The Burning Page is the third book in the Invisible Library series by Genevieve Cogman. It is quite a book series, but will I ever finish it? Today I explore that question.
Librarian spy Irene has professional standards to maintain. Standards that absolutely do not include making hasty, unplanned escapes through a burning besieged building. But when the gateway back to your headquarters dramatically malfunctions, one must improvise. And after fleeing a version of Revolutionary France astride a dragon (also known as her assistant, Kai), Irene soon discovers she’s not the only one affected. Gates back to the Library are malfunctioning across a multitude of worlds, creating general havoc. She and Kai are tasked with a mission to St Petersburg’s Winter Palace, to retrieve a book which will help restore order.
However, such plans rarely survive first contact with the enemy – particularly when the enemy is the traitor Alberich. A nightmare figure bent on the Library’s destruction, Alberich gives Irene a tainted ‘join me or die’ job offer. Meanwhile, Irene’s old friend Vale has been damaged by exposure to Chaotic forces and she has no idea how to save him. When another figure from her past appears, begging for help, Irene has to take a good hard look at her priorities. And of course try to save the Library from absolute annihilation. Saving herself would be a bonus.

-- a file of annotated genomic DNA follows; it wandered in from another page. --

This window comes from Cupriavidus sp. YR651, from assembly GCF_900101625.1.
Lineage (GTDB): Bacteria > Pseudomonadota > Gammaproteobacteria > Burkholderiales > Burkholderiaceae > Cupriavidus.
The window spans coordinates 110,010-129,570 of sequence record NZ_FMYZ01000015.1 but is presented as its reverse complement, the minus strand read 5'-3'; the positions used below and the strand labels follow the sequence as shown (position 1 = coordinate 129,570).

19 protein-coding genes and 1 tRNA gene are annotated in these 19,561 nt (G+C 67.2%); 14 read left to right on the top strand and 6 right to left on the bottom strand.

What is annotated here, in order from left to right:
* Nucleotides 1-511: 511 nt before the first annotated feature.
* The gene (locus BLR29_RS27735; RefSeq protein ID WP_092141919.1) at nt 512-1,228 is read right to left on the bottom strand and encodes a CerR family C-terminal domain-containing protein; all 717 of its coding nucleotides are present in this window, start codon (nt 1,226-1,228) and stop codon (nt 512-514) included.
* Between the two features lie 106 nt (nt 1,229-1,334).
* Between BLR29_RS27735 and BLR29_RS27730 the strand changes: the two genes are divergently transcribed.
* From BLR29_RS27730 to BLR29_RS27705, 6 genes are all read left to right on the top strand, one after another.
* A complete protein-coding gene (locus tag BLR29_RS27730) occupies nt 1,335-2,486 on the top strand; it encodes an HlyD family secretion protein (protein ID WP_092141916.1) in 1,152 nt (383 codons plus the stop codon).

Why I Want To Read It:
This series is quite good, and I love the fact that it features a librarian who is also a strong badass hero. The steampunk, fantasy and sci-fi elements gripped me and made the worlds that the characters go through so interesting, which added to the high stakes nature of the plot.
Why I Probably Won’t:
I read the first two books quite a while ago now and have never felt a strong urge to reread them (which I’d have to do now as I have forgotten what happens). The Burning Page has been on my TBR for a while and it has never been important enough to me to buy them, so I think that I won’t get round to it, unless I make a conscious effort to set time and money aside to read them.